This scene also serves to elicit the electrifying spirit of the marches for equality and justice that defined the Civil Rights Movement.
Evening Rendezvous (1962) by Norman Lewis
In addition to the enactment of Jim Crow laws that barred them access to many basic civil rights, African Americans and other minorities were also menaced by the threat of attacks from white supremacist groups. In this almost abstract depiction with flamelike swirls of red and blue infiltrating masses of gray gloom and tiny jagged figures of white, Lewis alludes to the ominous nighttime meetings of groups like the Ku Klux Klan. The mingling of red, white, and blue call to mind the American flag, which was often flown at such gatherings—using the façade of patriotism to justify their hatred and attacks.
Lewis transitioned more towards abstract art throughout his career and believed that “esthetic ideas should have preference” over political or social concerns. However, as evidenced in Evening Rendezvous, his disquiet at the problems of his day and the African American struggle for civil rights often inspired his work.
Untitled (Birmingham, Alabama) (1964) by Andy Warhol
Andy Warhol was known to blur the line between art and mass media. In the 1960s, he began to create a variety of prints based on images from popular media such as news sources and magazines, which he would then alter and display as art. This image in particular is based on a photograph taken by Charles Moore of a man being attacked by dogs under the command of the police, who were seeking to break up a series of protests against segregation in Birmingham, Alabama. The police efforts quickly turned violent, and the images captured of the fallout became iconic.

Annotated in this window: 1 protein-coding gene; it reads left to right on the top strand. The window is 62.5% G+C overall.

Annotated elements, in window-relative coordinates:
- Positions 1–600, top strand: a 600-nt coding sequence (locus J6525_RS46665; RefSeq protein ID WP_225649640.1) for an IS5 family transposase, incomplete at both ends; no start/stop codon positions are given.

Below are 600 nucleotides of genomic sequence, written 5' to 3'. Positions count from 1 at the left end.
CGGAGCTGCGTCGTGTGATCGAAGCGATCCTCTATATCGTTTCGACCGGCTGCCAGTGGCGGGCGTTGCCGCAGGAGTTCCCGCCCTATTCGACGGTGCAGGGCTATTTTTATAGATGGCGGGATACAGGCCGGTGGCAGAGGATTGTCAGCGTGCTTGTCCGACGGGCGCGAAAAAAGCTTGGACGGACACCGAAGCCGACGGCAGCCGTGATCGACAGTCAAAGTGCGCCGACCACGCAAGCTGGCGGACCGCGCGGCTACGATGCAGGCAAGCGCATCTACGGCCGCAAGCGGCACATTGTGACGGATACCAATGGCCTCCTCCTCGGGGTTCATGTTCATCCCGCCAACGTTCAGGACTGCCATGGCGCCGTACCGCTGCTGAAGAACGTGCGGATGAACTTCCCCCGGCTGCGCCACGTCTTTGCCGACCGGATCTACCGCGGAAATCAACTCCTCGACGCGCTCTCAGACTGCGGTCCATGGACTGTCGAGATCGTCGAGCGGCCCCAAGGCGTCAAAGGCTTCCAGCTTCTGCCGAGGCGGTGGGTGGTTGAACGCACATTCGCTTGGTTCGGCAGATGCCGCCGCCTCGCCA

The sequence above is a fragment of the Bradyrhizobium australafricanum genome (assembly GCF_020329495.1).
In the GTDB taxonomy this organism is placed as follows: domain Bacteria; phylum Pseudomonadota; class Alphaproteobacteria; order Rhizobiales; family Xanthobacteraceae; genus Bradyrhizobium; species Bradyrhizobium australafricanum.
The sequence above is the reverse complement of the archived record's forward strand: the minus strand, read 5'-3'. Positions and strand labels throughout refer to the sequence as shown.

Warhol made his own changes to the image by reversing and enlarging it, while also cropping it in closer to the height of the conflict. He also significantly increased the contrast, heightening the jarring nature of the subject itself. Warhol was said to have referred to the event depicted as a “blot on the American conscience,” revealing his attitude towards the injustices that were taking place.
April 4 (1969) by Sam Gilliam